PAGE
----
The boundaries between popular and alternative music have always been more than a bit hazy, and in our current musical moment, indie artists are channeling their top-40 influences into a variety of creatively twisted reinterpretations. There is the ghostly lo-fi R&B of How to Dress Well, steeped in the ‘90s sounds of groups like Jodeci and Shai; buzz-worthy acts like Purity Ring and AlunaGeorge owe a considerable debt to hip-hop production innovators Timbaland and The Neptunes; and Grimes has named Mariah Carey as a formative influence on her otherworldly electronic pop compositions.
To this list of mad pop scientists, we can add Portland’s Onuinu whose Dorian Duvall combines the feel good dance grooves of Thriller-era Michael Jackson with old school rap flourishes and nods to European electronica for a sound that Duvall describes as “disco-hop”. On their debut full-length Mirror Gazer, Onuinu drenches these foundational sonics in a heavy dose of synth-noise soundscaping, and waves of echoing guitars, and it’s an approach that has lead to the project being pegged by some early listeners as chillwave/glo-fi/whatever new genre critics come up with to describe laid back and spaced out electronic indie artists. But Duvall’s smooth and confident vocal presence, as well as his talent for crafting huge sing-a-long hooks, places the best of his work more in line with the unabashedly infectious indie crossover efforts of recent years from bands like MGMT, Yeasayer or Hot Chip.
The album opens with the sprawling and elastic “Mirror Gazer”, which chugs along to the understated groove of a pulsing retro-synth bass line and subtle currents of warm electronic noise until it all coalesces into a rock solid chorus of disco rhythms and steady, driving synths. Duvall’s voice is effortlessly dynamic, drawing its inflections from decades old dance music and power pop, and sounding refreshingly strong and confident in contrast to the soft spoken, FX laden vocal work that you hear in so much contemporary electronic indie music. When he declares “We’re getting old I think I’ll just try to forget / It keeps us sick / We’re being sold I think I’ll just try to resist”, it’s a vaguely defined, yet oddly rousing call to arms that the listener just can’t help but heed.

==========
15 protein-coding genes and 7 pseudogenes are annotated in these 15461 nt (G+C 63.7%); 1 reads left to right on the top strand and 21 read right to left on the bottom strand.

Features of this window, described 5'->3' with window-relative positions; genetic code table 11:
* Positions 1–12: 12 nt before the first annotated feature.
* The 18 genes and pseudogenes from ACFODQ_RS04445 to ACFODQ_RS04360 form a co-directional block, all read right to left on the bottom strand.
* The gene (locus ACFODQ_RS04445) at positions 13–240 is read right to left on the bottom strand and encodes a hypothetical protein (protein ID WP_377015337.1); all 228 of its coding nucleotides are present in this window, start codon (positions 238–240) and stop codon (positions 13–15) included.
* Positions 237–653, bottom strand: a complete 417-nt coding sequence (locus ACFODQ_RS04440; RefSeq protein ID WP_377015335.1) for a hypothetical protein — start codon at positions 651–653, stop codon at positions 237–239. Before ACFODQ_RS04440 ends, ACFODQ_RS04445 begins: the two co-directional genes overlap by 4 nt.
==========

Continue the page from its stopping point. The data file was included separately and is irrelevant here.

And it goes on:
Both “Happy Home” and “A Step in the Right Direction” are built around bass lines that sound as though they’ve been lifted from peak era Michael Jackson, but diverge from those foundations to wildly different places. “Happy Home” is all brightly chiming keyboards and gently loping guitar leads, and the staggered shuffle of the hi-hats combined with Duvall’s gently distorted, and deeply soulful vocals make it one of the greatest sing-a-long numbers on the record. It’s a song to blast in the summertime with your windows rolled down, driving slow to nowhere in particular. “A Step in the Right Direction” is an undulating synth-based discotheque banger that is transformed into something far more captivating by Duvall’s lushly layered, slowly descending vocal melody.
“Ice Palace” draws from darker sources than the rest of the album, with an insistent kick drum heart beat, neurotic patterns of electronic loops and twisted, snarling bass. Here, Duvall’s warm harmonies add contrast to the music’s industrial undertones, yet by positioning the vocals slightly lower in the mix, they function almost as another instrument rather than as song’s focal point. And on “Always Awkward”, Onuinu take it back to the old school with a tight and funky guitar loop accentuating the thick bass and huge snare hits that would sound right at home on a Heavy D & the Boyz record. It’s a lively, dance-inducing track that glistens with pure pop sheen as Duvall insists “I’m always awkward” over a reveling, deftly crafted backbeat that is anything but.
Mirror Gazer is more than a promising debut from a talented young artist, it’s one of the more fun and engaging records that I’ve heard this year.
// Sound Affects
"The man whose songs were recorded by Johnny Cash, Alan Jackson, Ricky Skaggs, David Allan Coe, The Highwaymen, and countless others succumbs to time’s cruel cue that the only token of permanence we have to offer are the effects of shared moments and memories.READ the article